Smartphones have been getting more affordable – thanks to the rise of Google’s Android platform, increasing competition in the space and decreasing component costs. But the price of devices is still a barrier to getting the next wave of mobile users using the mobile Internet. At a keynote session on connecting the “next billions”, taking place at the Mobile World Congress trade show in Barcelona today, Manoj Kohli, CEO of carrier Bharti Airtel – which operates in India and Africa — said the price of smartphones needs to come down to $30, and mobile data dongles to $10, to break down the affordability barrier.
“Smartphones at $30 are very important,” he said – echoing comments made late last year by Wikipedia founder Jimmy Wales, who talked up the disruptive potential of $50 smartphones that are already selling in Africa.
“If you go and you take a look at the numbers [of smartphone adoption in Africa]… the upward trend — obviously it’s still a very small penetration – but that upward trend is there really strongly. If you look at the total bandwidth into Nigeria, for example, it’s skyrocketing,” said Wales in December.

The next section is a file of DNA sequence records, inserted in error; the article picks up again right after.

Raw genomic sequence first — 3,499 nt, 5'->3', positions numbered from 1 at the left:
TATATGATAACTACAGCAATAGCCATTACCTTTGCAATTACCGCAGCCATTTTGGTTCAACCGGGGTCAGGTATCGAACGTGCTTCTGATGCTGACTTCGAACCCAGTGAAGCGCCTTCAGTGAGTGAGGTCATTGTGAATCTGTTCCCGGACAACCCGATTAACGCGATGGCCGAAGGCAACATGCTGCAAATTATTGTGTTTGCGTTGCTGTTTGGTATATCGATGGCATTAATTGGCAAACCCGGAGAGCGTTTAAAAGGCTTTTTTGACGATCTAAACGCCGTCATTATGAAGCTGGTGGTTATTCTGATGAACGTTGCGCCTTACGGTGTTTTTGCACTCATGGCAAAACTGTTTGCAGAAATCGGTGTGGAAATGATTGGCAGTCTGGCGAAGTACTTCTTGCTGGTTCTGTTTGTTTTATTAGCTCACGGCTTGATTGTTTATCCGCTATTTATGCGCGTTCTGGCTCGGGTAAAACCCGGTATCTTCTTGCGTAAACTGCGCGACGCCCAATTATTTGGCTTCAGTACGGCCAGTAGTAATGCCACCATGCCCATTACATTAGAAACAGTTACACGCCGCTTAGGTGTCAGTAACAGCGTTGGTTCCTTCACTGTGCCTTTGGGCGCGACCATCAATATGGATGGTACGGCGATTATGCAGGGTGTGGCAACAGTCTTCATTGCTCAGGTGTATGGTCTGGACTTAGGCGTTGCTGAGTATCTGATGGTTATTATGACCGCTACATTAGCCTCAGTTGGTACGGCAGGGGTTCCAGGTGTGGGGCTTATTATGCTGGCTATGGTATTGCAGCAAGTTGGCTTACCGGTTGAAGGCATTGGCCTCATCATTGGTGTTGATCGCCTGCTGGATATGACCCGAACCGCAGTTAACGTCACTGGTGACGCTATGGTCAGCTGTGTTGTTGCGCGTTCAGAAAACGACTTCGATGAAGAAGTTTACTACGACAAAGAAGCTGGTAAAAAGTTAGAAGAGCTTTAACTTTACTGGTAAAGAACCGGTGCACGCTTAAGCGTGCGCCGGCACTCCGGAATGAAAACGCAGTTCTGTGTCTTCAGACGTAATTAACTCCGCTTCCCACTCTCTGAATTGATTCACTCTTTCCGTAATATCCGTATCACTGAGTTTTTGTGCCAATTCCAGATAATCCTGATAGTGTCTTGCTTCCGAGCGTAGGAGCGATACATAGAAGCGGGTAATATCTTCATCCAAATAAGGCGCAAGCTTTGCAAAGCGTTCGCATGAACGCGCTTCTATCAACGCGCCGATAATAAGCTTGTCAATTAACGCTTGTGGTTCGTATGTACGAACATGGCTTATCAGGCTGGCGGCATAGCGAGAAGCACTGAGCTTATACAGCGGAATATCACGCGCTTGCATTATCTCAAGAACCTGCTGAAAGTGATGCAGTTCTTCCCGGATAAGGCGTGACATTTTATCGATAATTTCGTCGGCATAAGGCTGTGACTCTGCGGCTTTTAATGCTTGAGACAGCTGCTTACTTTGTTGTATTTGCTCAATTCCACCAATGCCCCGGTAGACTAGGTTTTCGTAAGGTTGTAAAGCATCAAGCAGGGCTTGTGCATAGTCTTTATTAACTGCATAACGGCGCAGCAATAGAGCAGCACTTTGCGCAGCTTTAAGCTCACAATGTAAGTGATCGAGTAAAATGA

Nokia’s CEO Stephen Elop, who was also speaking at the session today, argued that it’s not just the cost of the device that’s important – but the total cost of ownership, including factors such as network costs and electricity. The company’s strategy for emerging markets has been to beef up its feature phones, in its Asha line and other Series 40 handsets – such as the Nokia 301 which launched yesterday. That device retails for around $85, while Nokia’s cheapest Windows Phone smartphone retails for around $185.
“The type of experience and what people are doing at the highest end smartphones they don’t optimize for certain things [like data consumption],” said Elop. One of the specific features Nokia has developed with “network and affordability constraints” in mind is its cloud-based Xpress browser which compresses web pages before delivering them to help reduce data consumption.
Elop said more than 70 million people are now using the browser globally on a “regular basis” – three times more than were doing it a year ago. “The Xpress browser is saving data consumers about a million dollars a day,” he added.
At last year’s MWC, during his keynote speech Google chairman Eric Schmidt said some of its Android hardware partners were working on building $70 smartphones — adding that 2013 would be the year the cost of smartphones falls to the level of feature phones. Asked if Android would be made available on feature phones, he said then: “A better question is ‘when will smartphones cost what feature phones cost’ and the answer is: next year.”